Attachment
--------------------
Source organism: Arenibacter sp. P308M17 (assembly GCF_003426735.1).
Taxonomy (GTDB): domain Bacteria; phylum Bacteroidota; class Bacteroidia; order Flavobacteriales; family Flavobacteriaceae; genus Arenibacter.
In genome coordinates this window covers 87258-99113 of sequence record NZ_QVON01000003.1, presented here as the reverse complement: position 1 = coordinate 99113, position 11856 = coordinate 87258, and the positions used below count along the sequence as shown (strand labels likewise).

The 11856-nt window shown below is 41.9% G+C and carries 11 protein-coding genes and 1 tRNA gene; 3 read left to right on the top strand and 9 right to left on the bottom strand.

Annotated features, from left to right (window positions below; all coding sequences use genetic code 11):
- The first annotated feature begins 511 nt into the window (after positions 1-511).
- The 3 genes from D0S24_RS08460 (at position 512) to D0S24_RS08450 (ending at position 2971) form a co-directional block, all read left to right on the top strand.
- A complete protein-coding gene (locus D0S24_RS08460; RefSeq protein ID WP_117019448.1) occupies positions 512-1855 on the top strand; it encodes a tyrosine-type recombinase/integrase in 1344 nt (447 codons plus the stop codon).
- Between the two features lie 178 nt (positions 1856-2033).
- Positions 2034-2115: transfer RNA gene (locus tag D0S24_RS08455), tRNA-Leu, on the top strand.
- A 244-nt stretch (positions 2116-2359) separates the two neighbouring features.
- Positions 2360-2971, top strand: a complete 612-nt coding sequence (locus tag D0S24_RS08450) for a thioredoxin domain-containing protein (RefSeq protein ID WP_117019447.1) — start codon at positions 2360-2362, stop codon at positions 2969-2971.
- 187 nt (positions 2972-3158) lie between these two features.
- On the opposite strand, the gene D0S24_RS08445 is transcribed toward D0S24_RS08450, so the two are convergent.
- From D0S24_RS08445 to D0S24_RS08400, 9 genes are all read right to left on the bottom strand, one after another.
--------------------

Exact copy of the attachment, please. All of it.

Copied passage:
Source organism: Arenibacter sp. P308M17 (assembly GCF_003426735.1).
Taxonomy (GTDB): domain Bacteria; phylum Bacteroidota; class Bacteroidia; order Flavobacteriales; family Flavobacteriaceae; genus Arenibacter.
In genome coordinates this window covers 87258-99113 of sequence record NZ_QVON01000003.1, presented here as the reverse complement: position 1 = coordinate 99113, position 11856 = coordinate 87258, and the positions used below count along the sequence as shown (strand labels likewise).

The 11856-nt window shown below is 41.9% G+C and carries 11 protein-coding genes and 1 tRNA gene; 3 read left to right on the top strand and 9 right to left on the bottom strand.

Annotated features, from left to right (window positions below; all coding sequences use genetic code 11):
- The first annotated feature begins 511 nt into the window (after positions 1-511).
- The 3 genes from D0S24_RS08460 (at position 512) to D0S24_RS08450 (ending at position 2971) form a co-directional block, all read left to right on the top strand.
- A complete protein-coding gene (locus D0S24_RS08460; RefSeq protein ID WP_117019448.1) occupies positions 512-1855 on the top strand; it encodes a tyrosine-type recombinase/integrase in 1344 nt (447 codons plus the stop codon).
- Between the two features lie 178 nt (positions 1856-2033).
- Positions 2034-2115: transfer RNA gene (locus tag D0S24_RS08455), tRNA-Leu, on the top strand.
- A 244-nt stretch (positions 2116-2359) separates the two neighbouring features.
- Positions 2360-2971, top strand: a complete 612-nt coding sequence (locus tag D0S24_RS08450) for a thioredoxin domain-containing protein (RefSeq protein ID WP_117019447.1) — start codon at positions 2360-2362, stop codon at positions 2969-2971.
- 187 nt (positions 2972-3158) lie between these two features.
- On the opposite strand, the gene D0S24_RS08445 is transcribed toward D0S24_RS08450, so the two are convergent.
- From D0S24_RS08445 to D0S24_RS08400, 9 genes are all read right to left on the bottom strand, one after another.